There is nothing new about the NFL playing on Thursday nights, but Americans who own TVs (and/or computers, or radios, or newspapers) might have noticed during the past six months that CBS is the new home for the games.
How could they have missed it, even with the first CBS Thursday game still more than three weeks away? Nothing quite like this ever has happened before at the Tiffany Network, which is bedazzled by its new jewel.
"I don't think CBS corporation has ever mounted a larger or more expansive promotional campaign than we have," CBS Sports chairman Sean McManus said Monday at the annual pre-NFL media lunch, which was much more heavily attended by journalists than in most years.
Jim Nantz, who will call the games, added, "I've never in my 29 previous years seen CBS get behind something as much as they've gotten behind this Thursday night game."
And why not? This is a historic opportunity to join a prime-time club that rarely welcomes new members, and the hope is to develop a franchise on par with its Monday and Sunday predecessors.
Beyond that, not only is the network paying an estimated $275 million for the privilege of showing eight games, but it also must prove itself up to the task, given that there is no guarantee that the NFL will stay the course in 2015.
The league has an option to renew for one more season, but the league has the right to ditch CBS if a better, more lucrative offer comes along.
No one involved expects anything other than spectacular success, which, given the NFL's television track record, is a reasonable assumption. "You want to bet against it, I'll take your bet," analyst Phil Simms said. "It's a bad bet."
Said Nantz: "It's a fair question. I think the answer is going to be yes. It's going to be going against some pretty stiff competition. Not that the NFL has ever shied away from that . . . I think the NFL is going to win again."
The NFL Network showed a full slate of Thursday games the past two seasons, but the league was less than thrilled with the ratings or buzz and looked to broadcast network suitors to boost visibility -- and revenue.
CBS won out. After NBC telecasts the NFL opener between the Packers and Seahawks on Sept. 4, CBS will show Thursday games Weeks 2 through 8, plus a Saturday game in Week 16. Those will be simulcast on the NFL Network.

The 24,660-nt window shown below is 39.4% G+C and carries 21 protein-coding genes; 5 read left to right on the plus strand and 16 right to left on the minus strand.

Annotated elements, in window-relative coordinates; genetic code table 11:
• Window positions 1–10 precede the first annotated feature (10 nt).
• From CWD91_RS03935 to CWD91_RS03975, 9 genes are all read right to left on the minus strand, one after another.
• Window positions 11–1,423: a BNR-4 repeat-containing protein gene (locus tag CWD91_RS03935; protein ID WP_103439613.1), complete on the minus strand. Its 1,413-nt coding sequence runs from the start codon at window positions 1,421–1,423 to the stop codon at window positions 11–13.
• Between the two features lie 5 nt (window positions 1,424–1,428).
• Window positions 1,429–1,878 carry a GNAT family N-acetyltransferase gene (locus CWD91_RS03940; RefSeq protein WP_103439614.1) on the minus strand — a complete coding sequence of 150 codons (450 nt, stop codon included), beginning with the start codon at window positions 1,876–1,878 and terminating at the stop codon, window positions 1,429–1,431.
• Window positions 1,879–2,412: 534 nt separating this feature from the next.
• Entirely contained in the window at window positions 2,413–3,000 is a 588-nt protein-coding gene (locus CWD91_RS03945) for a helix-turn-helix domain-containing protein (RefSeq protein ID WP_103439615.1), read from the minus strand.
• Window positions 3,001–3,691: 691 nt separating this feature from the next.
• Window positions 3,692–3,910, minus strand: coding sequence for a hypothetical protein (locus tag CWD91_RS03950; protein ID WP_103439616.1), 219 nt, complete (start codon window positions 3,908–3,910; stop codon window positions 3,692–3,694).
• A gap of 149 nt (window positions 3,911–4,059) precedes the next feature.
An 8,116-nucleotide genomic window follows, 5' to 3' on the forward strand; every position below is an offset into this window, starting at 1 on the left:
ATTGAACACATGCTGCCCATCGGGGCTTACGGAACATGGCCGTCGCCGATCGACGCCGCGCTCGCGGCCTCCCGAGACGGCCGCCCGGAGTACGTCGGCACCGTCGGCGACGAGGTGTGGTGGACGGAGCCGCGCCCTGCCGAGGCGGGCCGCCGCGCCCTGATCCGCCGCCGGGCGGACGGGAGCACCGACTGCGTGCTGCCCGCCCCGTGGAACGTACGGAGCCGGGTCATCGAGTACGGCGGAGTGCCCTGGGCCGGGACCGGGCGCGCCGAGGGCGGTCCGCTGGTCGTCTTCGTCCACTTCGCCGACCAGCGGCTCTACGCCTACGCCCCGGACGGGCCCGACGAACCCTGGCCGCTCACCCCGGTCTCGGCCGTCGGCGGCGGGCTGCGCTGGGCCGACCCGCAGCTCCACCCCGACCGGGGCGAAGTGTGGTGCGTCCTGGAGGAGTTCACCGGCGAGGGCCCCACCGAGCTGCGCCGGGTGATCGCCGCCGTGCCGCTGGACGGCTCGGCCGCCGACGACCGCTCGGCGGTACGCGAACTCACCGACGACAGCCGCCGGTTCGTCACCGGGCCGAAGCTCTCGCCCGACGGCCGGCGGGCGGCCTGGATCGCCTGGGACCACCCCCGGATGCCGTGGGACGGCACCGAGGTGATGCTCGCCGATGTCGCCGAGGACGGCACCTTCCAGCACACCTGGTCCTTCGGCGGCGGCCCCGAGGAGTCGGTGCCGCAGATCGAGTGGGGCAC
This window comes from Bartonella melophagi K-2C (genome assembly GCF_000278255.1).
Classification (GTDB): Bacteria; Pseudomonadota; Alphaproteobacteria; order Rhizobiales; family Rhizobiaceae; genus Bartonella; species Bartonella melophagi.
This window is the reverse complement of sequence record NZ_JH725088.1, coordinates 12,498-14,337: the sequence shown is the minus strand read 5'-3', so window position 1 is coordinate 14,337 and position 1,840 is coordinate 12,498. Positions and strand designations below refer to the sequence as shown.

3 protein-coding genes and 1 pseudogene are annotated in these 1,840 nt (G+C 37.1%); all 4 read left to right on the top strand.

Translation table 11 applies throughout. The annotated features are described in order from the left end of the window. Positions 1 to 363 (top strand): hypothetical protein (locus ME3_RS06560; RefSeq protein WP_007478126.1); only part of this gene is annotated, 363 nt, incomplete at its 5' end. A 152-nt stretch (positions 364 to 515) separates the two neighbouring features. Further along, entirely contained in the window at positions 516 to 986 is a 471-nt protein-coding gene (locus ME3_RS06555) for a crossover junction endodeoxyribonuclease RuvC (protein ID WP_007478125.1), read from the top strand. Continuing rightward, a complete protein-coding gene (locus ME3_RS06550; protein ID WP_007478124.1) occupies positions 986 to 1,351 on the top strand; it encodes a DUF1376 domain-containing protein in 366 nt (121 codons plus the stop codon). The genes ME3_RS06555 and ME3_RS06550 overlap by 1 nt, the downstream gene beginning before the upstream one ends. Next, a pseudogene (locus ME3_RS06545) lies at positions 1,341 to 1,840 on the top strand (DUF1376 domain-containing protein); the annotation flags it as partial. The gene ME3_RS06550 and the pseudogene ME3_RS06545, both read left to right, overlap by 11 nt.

In Weeks 9-12 and 14-16 -- NBC has the Thanksgiving night game in Week 13 -- the NFL Network will carry Thursday games with CBS' announcers but without CBS' broadcast outlet. It's an unusual partnership, but it's one that should help both channels as soon as fans figure it all out.
Brian Rolapp, the NFL's top executive for media matters, said the goal is to make Thursday "a bigger night for fans" without upsetting "the competitive nature of football."
Thus the policy against teams playing multiple Thursday night games will remain.
To give the package a boost, it was front-loaded with attractive teams -- including Giants-Redskins Sept. 25 and Jets-Patriots Oct. 16 -- while the Bills, Raiders, Rams, Titans and Jaguars were left for the NFL Network half of the season.
"I think it was important for us to create a schedule worthy of broadcast television in order to get as many people [as possible] conditioned to know we are playing football on Thursdays," Rolapp said.
Nantz and Simms will take some Sundays off but will do double duty when CBS has a national doubleheader.
Simms said he is not worried about the hectic new schedule affecting his preparation. Nantz said he is a bit wary. "I'm a voracious reader," he said. "I don't feel comfortable putting the headset on until I've read every clip. I'm maniacal about it . . . But I'll figure it out."
He has no choice. Nantz said the Thursday series has "reinvigorated the entire network" and that since he received the news shortly after the Super Bowl, "there hasn't been a day that has gone by it hasn't been first and foremost on my mind."
CBS' promotions department intends to make sure he is not the only one.